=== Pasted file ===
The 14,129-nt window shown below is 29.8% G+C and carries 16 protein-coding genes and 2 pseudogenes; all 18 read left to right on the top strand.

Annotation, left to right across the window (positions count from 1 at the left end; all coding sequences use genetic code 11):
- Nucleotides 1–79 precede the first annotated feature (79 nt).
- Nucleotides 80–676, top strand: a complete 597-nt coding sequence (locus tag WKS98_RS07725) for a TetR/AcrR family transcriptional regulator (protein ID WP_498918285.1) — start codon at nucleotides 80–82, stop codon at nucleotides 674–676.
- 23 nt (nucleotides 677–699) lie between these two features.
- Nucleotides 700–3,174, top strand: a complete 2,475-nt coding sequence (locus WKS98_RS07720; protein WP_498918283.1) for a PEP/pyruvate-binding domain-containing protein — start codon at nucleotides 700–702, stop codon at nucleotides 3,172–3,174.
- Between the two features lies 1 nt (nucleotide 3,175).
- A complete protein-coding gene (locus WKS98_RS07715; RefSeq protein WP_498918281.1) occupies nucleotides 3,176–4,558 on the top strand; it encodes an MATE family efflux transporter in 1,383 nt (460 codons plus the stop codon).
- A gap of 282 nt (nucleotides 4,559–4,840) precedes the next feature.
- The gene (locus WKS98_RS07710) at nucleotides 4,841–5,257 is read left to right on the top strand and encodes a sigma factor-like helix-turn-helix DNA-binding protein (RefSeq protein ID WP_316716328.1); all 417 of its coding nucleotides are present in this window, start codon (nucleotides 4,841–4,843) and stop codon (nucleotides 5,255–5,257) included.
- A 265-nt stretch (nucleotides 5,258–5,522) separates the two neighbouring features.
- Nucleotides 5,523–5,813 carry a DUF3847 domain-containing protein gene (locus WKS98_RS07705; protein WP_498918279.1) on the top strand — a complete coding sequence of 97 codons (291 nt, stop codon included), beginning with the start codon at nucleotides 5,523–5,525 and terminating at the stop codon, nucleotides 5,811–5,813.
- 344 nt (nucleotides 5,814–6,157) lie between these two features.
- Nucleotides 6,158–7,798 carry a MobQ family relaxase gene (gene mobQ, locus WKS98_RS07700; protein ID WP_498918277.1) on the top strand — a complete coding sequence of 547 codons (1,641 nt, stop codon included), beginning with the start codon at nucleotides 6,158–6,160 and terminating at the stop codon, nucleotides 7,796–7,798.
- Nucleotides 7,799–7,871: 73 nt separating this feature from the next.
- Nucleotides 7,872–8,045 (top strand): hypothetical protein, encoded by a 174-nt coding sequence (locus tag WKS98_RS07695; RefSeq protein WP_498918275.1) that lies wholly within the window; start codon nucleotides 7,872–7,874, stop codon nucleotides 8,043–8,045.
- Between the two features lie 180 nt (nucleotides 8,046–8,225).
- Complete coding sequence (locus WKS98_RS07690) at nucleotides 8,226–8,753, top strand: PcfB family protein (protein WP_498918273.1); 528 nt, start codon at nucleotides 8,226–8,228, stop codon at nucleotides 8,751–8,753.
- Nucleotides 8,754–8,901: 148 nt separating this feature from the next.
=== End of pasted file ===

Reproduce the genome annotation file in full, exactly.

The 14,129-nt window shown below is 29.8% G+C and carries 16 protein-coding genes and 2 pseudogenes; all 18 read left to right on the top strand.

Annotation, left to right across the window (positions count from 1 at the left end; all coding sequences use genetic code 11):
- Nucleotides 1–79 precede the first annotated feature (79 nt).
- Nucleotides 80–676, top strand: a complete 597-nt coding sequence (locus tag WKS98_RS07725) for a TetR/AcrR family transcriptional regulator (protein ID WP_498918285.1) — start codon at nucleotides 80–82, stop codon at nucleotides 674–676.
- 23 nt (nucleotides 677–699) lie between these two features.
- Nucleotides 700–3,174, top strand: a complete 2,475-nt coding sequence (locus WKS98_RS07720; protein WP_498918283.1) for a PEP/pyruvate-binding domain-containing protein — start codon at nucleotides 700–702, stop codon at nucleotides 3,172–3,174.
- Between the two features lies 1 nt (nucleotide 3,175).
- A complete protein-coding gene (locus WKS98_RS07715; RefSeq protein WP_498918281.1) occupies nucleotides 3,176–4,558 on the top strand; it encodes an MATE family efflux transporter in 1,383 nt (460 codons plus the stop codon).
- A gap of 282 nt (nucleotides 4,559–4,840) precedes the next feature.
- The gene (locus WKS98_RS07710) at nucleotides 4,841–5,257 is read left to right on the top strand and encodes a sigma factor-like helix-turn-helix DNA-binding protein (RefSeq protein ID WP_316716328.1); all 417 of its coding nucleotides are present in this window, start codon (nucleotides 4,841–4,843) and stop codon (nucleotides 5,255–5,257) included.
- A 265-nt stretch (nucleotides 5,258–5,522) separates the two neighbouring features.
- Nucleotides 5,523–5,813 carry a DUF3847 domain-containing protein gene (locus WKS98_RS07705; protein WP_498918279.1) on the top strand — a complete coding sequence of 97 codons (291 nt, stop codon included), beginning with the start codon at nucleotides 5,523–5,525 and terminating at the stop codon, nucleotides 5,811–5,813.
- 344 nt (nucleotides 5,814–6,157) lie between these two features.
- Nucleotides 6,158–7,798 carry a MobQ family relaxase gene (gene mobQ, locus WKS98_RS07700; protein ID WP_498918277.1) on the top strand — a complete coding sequence of 547 codons (1,641 nt, stop codon included), beginning with the start codon at nucleotides 6,158–6,160 and terminating at the stop codon, nucleotides 7,796–7,798.
- Nucleotides 7,799–7,871: 73 nt separating this feature from the next.
- Nucleotides 7,872–8,045 (top strand): hypothetical protein, encoded by a 174-nt coding sequence (locus tag WKS98_RS07695; RefSeq protein WP_498918275.1) that lies wholly within the window; start codon nucleotides 7,872–7,874, stop codon nucleotides 8,043–8,045.
- Between the two features lie 180 nt (nucleotides 8,046–8,225).
- Complete coding sequence (locus WKS98_RS07690) at nucleotides 8,226–8,753, top strand: PcfB family protein (protein WP_498918273.1); 528 nt, start codon at nucleotides 8,226–8,228, stop codon at nucleotides 8,751–8,753.
- Nucleotides 8,754–8,901: 148 nt separating this feature from the next.